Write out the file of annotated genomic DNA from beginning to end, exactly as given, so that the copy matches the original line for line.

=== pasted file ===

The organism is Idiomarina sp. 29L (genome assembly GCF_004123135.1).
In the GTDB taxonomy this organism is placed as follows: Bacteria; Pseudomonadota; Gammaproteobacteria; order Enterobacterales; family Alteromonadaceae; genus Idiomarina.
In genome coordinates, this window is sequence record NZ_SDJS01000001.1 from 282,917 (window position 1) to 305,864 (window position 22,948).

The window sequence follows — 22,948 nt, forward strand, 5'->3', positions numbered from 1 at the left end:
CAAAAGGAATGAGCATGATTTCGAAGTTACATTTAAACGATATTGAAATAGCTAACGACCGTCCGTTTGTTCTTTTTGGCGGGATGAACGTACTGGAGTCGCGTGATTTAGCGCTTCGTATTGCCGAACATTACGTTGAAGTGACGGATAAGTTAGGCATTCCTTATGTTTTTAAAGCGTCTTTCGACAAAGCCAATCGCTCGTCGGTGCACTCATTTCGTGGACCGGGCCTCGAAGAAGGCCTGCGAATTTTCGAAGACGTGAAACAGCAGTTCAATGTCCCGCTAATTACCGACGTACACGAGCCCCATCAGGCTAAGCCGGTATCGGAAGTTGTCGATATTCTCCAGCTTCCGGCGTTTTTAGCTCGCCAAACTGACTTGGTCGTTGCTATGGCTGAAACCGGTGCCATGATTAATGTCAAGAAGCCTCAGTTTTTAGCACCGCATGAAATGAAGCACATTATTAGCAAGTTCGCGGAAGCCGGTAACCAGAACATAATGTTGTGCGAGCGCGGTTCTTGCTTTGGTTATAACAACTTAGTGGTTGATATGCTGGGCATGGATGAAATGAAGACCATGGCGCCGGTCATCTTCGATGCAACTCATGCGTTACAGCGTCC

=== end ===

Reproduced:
The organism is Idiomarina sp. 29L (genome assembly GCF_004123135.1).
In the GTDB taxonomy this organism is placed as follows: Bacteria; Pseudomonadota; Gammaproteobacteria; order Enterobacterales; family Alteromonadaceae; genus Idiomarina.
In genome coordinates, this window is sequence record NZ_SDJS01000001.1 from 282,917 (window position 1) to 305,864 (window position 22,948).

The window sequence follows — 22,948 nt, forward strand, 5'->3', positions numbered from 1 at the left end:
CAAAAGGAATGAGCATGATTTCGAAGTTACATTTAAACGATATTGAAATAGCTAACGACCGTCCGTTTGTTCTTTTTGGCGGGATGAACGTACTGGAGTCGCGTGATTTAGCGCTTCGTATTGCCGAACATTACGTTGAAGTGACGGATAAGTTAGGCATTCCTTATGTTTTTAAAGCGTCTTTCGACAAAGCCAATCGCTCGTCGGTGCACTCATTTCGTGGACCGGGCCTCGAAGAAGGCCTGCGAATTTTCGAAGACGTGAAACAGCAGTTCAATGTCCCGCTAATTACCGACGTACACGAGCCCCATCAGGCTAAGCCGGTATCGGAAGTTGTCGATATTCTCCAGCTTCCGGCGTTTTTAGCTCGCCAAACTGACTTGGTCGTTGCTATGGCTGAAACCGGTGCCATGATTAATGTCAAGAAGCCTCAGTTTTTAGCACCGCATGAAATGAAGCACATTATTAGCAAGTTCGCGGAAGCCGGTAACCAGAACATAATGTTGTGCGAGCGCGGTTCTTGCTTTGGTTATAACAACTTAGTGGTTGATATGCTGGGCATGGATGAAATGAAGACCATGGCGCCGGTCATCTTCGATGCAACTCATGCGTTACAGCGTCC